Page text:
is pleased to announce
the first New York solo exhibition of
BOYS, AND PUNISHEMENT AND CRIME
Saturday, April 27, 2002 - Saturday, June 1, 2002
Tue. through Sat. 11PM - 6PM
Opening: Sat., Apr. 27th, 6PM - 8PM
459 W. 19th Street (at 10th Avenue), New York, NY Tel: 212.727.3323
Katarzyna Kozyra (b.1963) is one of the most provocative and controversial artists of the younger generation in Poland. Her photo/video installations, integrating elements of painting, theatre, and performance art, investigate the human condition from challenging perspectives, with an emphasis on issues of sexual identity and our deep ambivalence about the body. Kozyra recently participated in the Video Viewpoint Series at the Museum of Modern Art, and is currently representing Poland at the Biennale in Sao Paulo, Brazil.
In this her first solo exhibition in New York Kozyra introduces two new video projects that exemplify her recent use of transgendering to undermine conventional stereotypes of masculinity and femininity: Boys and Punishment and Crime (the tentative title of her latest work, created especially for the Postmasters Gallery show). The two video works contrast a playful sexual innocence with a passionate obsession for para-militaristic games. Like gender, play as war and war as play become interchangeable.
Boys consists of three short videos and a series of photographs. The latter show a group of young men, dressed only in thongs disconcertingly suggestive of inverted tulips, striking poses in the historic interiors of the Zacheta National Gallery of Art in Warsaw. Left to their own devices in this "unnaturally natural circumstance", they assume poses remembered from movies and paintings, while a videotaping of the photo sessions reveals how a playful aimlessness evolves into fleeting erotic undercurrents.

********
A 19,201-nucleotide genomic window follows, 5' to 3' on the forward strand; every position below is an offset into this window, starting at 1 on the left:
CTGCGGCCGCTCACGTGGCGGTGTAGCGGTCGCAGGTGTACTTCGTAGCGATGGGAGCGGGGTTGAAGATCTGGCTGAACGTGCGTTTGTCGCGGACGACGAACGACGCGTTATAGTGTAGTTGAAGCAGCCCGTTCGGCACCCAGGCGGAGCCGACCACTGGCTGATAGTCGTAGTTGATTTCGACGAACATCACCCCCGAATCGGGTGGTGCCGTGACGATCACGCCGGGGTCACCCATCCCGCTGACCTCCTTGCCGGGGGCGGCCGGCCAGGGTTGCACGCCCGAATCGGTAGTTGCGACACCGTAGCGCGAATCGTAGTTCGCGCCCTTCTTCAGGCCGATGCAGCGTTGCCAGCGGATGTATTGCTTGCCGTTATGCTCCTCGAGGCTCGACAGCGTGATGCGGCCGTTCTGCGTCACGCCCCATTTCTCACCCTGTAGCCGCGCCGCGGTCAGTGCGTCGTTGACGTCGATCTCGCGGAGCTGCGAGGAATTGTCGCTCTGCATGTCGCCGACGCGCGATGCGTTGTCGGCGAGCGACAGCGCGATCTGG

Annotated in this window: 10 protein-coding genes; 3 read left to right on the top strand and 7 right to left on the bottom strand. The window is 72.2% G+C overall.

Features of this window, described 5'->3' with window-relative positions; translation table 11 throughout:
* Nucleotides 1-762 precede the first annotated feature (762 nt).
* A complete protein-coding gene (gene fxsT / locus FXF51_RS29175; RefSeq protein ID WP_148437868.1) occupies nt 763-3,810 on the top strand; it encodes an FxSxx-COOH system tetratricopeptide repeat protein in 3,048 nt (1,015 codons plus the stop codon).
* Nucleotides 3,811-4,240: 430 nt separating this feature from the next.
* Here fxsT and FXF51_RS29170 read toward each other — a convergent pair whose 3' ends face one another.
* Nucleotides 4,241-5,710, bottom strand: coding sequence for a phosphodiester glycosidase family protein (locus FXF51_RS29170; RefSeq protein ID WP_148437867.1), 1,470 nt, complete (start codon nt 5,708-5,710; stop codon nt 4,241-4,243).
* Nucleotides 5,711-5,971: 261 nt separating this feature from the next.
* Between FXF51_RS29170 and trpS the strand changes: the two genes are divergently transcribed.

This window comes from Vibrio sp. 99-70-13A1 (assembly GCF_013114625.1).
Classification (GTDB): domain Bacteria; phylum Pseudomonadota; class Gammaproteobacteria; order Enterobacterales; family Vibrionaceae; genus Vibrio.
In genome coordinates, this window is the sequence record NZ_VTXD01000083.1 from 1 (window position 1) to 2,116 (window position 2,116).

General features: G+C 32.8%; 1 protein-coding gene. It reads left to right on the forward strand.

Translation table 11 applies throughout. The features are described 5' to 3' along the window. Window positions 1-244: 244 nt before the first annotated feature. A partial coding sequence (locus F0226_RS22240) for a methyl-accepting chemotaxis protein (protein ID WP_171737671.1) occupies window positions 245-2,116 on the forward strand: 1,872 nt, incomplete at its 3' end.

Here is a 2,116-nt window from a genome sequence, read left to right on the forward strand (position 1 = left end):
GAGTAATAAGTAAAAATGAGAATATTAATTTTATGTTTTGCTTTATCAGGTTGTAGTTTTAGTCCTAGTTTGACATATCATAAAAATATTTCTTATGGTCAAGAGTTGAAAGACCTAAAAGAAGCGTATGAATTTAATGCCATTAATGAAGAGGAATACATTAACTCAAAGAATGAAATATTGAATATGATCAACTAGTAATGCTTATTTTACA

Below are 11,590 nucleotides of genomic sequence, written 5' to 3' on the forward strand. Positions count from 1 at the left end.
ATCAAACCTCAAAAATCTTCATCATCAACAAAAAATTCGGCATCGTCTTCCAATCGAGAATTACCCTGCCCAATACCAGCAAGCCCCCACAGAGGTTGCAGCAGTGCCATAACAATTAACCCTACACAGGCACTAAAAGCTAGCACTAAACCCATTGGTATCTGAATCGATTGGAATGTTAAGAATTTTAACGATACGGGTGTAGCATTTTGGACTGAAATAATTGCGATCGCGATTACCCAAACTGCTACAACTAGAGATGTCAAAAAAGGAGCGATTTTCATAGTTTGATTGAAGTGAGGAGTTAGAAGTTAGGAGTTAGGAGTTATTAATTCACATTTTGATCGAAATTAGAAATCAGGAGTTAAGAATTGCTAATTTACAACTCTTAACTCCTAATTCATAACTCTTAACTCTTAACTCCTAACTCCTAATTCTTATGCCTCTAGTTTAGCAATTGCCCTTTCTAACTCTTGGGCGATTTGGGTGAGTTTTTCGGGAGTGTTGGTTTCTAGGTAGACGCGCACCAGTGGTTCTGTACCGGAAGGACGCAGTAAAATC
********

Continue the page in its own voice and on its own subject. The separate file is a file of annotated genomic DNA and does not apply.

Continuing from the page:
Punishment and Crime (the working title), presented on multiple screens and monitors, shows men passionately engaged in war games, but with real bullets - and their faces masked by those of Playboy girls and famous actresses.
There is an article by video/performance critic Michael Rush on Katarzyna Kozyra and her new show in the Sunday April 21 New York Times, Arts & Leisure, Section 2, page 31. Following the opening on April 27 there will be an interview with Kozyra on the ArtKrush website.
Kozyra has been provoking controversy ever since her diploma work, Pyramid of Animals, startled the Polish art world in 1993. Her bold questioning of the canon of woman's body image is exemplified in her jarringly frank photo self-portraits taken during a stay in the hospital, posing as Manet's "Olympia".
Her video installations, including two ruminations on nakedness recorded with hidden cameras, and inescapably reminiscent of Ingres and Rembrandt - Bathhouse (1997) and Men's Bathhouse (1999) - have been shown widely throughout Europe, the latter winning an Honorable Mention when Kozyra represented Poland at the Venice Biennale in 1999.
Kozyra's Rite of Spring is based on the final movement of Stravinsky's 1914 shocker and Nijinsky's equally shocking choreography. For its showing last year at Chicago's renowned Renaissance Society, curator Walter Hamza wrote:
"Of the original ballet's themes... Kozyra has chosen to explore one of its most elemental subtexts, aging and transformation, through a more literal examination of the human form. Kozyra's Rite of Spring features elderly individuals performing Nijinsky's bold choreography in a stop animation sequence. The four and a half minute work is projected over nine screens... arranged to recreate the high drama of the original mystic circle in which the Chosen Victim performed the sacrificial dance. Far from the youthful dancers in the original who relied heavily on make-up to play the role of wizened elders, Kozyra's dancers are the real thing."
"She is, quite possibly, the most loathed and admired artist in Poland. In other words& an artist worth talking about." (The Economist)
For more information, news, and links visit www.postmastersart.com.
If you have further questions contact Magdalena Sawon, Director
Postmasters Gallery, (212) 727-3323, or e-mail:
firstname.lastname@example.org or email@example.com
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